Assign Permissions At IAM Group/Role Level
AWS allows teams to assign IAM permission to individual users using in-line policies. Teams may also create IAM groups with permissions that may be used for multiple users and roles. Building IAM groups, allows organizations to define a standard set of permissions for a specific role or purpose (such as Developer roles, DevOps, etc). Groups are easier to manage and allow teams streamline permissions for multiple users and roles. Organizations should consider building and attaching permissions to IAM groups and rather than attaching permissions on the individual IAM user level.
Avoid Shared Users and Remove Temporary Users/Roles
Organizations should avoid creating any IAM identities that are shared between staff or entities. All staff members with cloud access should have separate user credentials, so that organizations can define permissions for individual staff members and track individual user activity for audit logging purposes.
Any IAM Users or Roles that are defined for testing or development purposes should have limited permissions and should be removed when not needed. Organizations should remove temporary users when reviewing IAM settings.
Use IAM Roles for Applications Running on Amazon EC2
Applications that require access to other AWS services will need their own credentials. AWS allows teams to attach IAM roles directly to EC2 instances in order to apply permissions to them. Roles can have their own set of permissions without any users/groups needing to be attached to them. This is the easiest to apply and manage permissions for EC2 instances.
Collect User Activity Logs
Organizations should turn on logging for IAM users and cloud platform activity by enabling CloudTrail. Enabling these logs allows AWS to automatically log events such creation, modification, or deletion of resources. Security teams should collect these events and review logs for suspicious behavior. Teams can also use these logs to better see how permissions are being used with users and then change permissions to meet security needs.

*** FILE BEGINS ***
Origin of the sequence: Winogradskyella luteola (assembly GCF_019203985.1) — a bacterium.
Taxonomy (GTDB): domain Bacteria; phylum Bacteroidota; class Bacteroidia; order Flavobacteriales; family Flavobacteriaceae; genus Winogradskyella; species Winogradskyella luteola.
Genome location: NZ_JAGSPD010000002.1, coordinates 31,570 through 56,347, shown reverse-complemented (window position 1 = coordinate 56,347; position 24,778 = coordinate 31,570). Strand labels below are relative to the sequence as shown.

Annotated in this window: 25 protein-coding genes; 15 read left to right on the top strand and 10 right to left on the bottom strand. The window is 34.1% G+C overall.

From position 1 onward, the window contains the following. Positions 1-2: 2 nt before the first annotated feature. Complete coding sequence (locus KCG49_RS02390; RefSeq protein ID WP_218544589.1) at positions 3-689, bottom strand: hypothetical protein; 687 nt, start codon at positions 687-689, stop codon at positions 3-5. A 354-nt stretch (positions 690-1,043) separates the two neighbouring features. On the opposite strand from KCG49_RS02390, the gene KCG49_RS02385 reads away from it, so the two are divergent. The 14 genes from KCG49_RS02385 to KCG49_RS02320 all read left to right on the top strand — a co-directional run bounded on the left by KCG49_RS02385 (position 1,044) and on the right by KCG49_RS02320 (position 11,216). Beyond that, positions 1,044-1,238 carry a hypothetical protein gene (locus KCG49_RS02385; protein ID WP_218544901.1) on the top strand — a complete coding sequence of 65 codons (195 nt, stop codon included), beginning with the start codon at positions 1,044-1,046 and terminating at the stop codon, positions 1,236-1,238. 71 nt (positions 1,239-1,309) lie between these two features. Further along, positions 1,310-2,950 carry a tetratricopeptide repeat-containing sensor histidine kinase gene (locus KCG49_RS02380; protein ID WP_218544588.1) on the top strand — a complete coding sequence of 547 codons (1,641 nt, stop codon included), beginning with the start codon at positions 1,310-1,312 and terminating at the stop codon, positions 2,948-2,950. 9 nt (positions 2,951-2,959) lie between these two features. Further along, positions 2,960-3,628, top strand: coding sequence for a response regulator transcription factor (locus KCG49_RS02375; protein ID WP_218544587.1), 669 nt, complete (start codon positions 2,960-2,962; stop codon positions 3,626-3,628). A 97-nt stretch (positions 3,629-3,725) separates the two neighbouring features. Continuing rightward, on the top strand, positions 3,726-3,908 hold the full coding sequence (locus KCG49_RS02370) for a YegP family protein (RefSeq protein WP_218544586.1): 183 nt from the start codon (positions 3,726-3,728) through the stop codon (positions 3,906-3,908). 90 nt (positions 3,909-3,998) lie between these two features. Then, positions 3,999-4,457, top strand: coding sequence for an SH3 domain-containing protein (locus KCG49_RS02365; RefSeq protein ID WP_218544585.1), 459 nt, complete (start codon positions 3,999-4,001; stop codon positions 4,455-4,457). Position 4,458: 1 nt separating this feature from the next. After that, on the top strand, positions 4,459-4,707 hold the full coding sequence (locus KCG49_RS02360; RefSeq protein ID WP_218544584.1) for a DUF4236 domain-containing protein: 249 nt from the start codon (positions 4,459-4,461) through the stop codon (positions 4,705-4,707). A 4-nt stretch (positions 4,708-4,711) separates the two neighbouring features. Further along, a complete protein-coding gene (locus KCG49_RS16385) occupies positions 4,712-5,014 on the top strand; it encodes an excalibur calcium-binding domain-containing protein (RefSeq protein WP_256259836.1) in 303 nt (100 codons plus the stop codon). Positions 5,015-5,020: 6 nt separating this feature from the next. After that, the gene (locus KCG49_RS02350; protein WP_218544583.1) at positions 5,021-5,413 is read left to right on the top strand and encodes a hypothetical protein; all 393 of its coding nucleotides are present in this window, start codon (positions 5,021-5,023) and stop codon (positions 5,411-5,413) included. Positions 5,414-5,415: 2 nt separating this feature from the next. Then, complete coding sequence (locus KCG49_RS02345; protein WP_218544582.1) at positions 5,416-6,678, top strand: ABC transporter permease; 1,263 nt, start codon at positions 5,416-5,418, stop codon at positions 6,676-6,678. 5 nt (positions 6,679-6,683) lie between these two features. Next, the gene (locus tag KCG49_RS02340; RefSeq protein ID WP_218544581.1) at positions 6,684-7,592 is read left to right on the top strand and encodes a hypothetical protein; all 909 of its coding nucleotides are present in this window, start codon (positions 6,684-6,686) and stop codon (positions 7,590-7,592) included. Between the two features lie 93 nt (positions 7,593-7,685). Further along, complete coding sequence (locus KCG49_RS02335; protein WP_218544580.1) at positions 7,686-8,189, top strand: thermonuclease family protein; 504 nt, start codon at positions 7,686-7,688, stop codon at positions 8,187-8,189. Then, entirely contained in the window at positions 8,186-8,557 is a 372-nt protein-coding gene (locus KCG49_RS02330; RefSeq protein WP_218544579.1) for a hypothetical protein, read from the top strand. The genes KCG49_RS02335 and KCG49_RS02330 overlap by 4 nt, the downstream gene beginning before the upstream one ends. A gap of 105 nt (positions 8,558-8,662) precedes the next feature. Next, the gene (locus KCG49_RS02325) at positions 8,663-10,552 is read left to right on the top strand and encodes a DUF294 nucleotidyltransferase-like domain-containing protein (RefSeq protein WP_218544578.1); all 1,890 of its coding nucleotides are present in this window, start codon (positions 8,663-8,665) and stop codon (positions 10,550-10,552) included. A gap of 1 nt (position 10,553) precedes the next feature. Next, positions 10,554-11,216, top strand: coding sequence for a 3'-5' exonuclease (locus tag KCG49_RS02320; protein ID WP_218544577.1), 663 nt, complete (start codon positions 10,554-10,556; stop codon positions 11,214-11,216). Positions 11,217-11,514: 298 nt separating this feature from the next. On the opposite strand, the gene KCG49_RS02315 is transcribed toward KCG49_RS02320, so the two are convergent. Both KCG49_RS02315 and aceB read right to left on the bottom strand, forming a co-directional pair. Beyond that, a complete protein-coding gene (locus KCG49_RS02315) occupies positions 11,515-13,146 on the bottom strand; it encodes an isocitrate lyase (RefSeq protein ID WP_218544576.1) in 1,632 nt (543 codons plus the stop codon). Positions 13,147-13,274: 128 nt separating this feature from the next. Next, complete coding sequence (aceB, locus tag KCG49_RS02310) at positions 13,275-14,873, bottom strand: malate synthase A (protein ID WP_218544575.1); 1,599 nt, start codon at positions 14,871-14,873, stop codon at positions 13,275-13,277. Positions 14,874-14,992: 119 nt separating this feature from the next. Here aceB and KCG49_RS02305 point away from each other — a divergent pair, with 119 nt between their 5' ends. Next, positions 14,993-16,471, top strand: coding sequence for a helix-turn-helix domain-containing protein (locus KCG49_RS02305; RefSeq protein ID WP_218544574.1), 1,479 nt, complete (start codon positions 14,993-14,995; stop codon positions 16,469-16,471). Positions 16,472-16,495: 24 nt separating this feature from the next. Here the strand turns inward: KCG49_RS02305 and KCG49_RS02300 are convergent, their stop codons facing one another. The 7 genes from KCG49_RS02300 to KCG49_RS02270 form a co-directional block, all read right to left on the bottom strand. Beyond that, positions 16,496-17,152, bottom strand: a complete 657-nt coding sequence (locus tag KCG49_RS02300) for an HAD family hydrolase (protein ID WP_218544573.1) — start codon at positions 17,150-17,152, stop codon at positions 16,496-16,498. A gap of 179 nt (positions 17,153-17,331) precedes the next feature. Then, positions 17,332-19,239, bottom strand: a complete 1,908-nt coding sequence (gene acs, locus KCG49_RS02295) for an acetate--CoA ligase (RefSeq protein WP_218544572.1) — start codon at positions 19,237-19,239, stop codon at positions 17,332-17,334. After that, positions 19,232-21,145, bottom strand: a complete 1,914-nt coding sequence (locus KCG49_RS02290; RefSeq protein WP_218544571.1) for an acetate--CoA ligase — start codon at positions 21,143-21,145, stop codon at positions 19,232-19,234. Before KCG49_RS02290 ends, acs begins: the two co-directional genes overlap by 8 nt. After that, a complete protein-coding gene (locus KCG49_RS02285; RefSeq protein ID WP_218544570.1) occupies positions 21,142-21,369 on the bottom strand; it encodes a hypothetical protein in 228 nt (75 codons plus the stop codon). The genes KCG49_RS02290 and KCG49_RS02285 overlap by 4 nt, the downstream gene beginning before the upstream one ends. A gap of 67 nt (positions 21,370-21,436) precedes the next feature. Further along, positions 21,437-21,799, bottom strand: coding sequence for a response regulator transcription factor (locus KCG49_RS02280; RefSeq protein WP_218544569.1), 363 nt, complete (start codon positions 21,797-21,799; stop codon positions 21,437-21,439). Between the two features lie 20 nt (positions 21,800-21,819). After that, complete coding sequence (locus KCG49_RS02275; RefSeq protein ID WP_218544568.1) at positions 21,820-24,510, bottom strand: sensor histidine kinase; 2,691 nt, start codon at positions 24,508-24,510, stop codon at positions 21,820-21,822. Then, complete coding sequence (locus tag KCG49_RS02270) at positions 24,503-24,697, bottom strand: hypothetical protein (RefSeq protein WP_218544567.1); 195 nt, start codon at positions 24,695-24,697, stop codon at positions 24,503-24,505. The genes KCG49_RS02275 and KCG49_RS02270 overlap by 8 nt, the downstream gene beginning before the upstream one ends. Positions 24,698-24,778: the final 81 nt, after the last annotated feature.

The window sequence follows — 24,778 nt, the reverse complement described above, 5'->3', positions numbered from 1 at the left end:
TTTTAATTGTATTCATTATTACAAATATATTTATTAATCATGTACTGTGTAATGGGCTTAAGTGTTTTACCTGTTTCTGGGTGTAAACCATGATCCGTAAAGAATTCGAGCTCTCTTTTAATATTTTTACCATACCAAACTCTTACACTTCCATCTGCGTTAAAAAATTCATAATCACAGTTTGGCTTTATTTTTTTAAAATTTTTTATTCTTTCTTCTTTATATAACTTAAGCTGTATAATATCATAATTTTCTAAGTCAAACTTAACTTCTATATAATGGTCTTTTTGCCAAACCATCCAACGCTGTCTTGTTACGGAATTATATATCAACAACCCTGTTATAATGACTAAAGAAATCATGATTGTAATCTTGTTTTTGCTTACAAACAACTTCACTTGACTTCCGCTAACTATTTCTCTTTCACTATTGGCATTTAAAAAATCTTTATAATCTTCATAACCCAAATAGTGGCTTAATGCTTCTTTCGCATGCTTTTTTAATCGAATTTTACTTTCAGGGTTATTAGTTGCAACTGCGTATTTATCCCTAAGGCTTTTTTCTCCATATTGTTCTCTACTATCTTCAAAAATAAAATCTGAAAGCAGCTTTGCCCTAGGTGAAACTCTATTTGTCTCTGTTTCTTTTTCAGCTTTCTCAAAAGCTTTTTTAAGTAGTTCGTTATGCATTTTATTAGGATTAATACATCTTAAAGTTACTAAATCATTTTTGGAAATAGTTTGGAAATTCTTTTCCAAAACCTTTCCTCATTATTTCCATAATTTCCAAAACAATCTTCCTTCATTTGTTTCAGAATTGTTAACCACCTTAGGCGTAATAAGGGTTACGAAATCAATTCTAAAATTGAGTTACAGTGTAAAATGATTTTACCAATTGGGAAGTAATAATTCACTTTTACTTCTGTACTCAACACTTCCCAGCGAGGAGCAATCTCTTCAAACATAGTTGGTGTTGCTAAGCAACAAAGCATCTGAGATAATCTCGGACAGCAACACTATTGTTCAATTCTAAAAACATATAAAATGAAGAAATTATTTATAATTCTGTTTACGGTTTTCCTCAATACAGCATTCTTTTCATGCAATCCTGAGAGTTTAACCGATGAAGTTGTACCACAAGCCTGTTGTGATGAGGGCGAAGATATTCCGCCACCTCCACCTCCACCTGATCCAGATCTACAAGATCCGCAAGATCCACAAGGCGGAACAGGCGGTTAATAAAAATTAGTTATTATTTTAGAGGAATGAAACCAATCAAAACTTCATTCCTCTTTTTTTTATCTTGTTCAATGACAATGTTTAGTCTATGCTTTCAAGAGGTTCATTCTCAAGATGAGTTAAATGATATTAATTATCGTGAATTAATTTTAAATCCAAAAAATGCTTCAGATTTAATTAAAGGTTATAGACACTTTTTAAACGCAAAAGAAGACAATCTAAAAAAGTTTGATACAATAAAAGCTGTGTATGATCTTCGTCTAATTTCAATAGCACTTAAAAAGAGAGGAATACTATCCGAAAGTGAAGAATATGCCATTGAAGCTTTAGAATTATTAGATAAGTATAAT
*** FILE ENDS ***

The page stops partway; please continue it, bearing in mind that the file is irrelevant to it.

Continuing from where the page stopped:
Periodically Review User Permissions
Organizations should plan on reviewing IAM permissions on a periodic basis. All security concerns should be shared with appropriate staff and resolved in a timely manner. When reviewing IAM configuration, organizations should manage the concerns including:
- Confirm that IAM password policies are set that high security practices.
- Remove IAM users/access keys for staff and entities no longer working with the organization.
- Remove IAM users that have been inactive for over 120 days.
- Remove individual permissions for users where roles and responsibilities have changed.
- View cloud access logs for suspicious behavior.
Reviewing IAM settings will allow your team to keep a more have better control of your organizations cloud security.
Implementing secure IAM permissions is just one part of running an effective security program in Amazon Web Services. Dash continuous compliance monitoring enables organizations to automatically detect and resolve security concerns in IAM and other AWS services. Organizations must implement solutions such as backup, disaster recovery, audit logging, and intrusion detection in order to establish a robust cloud security plan. Learn how Dash enables organizations to build strong security and compliance programs.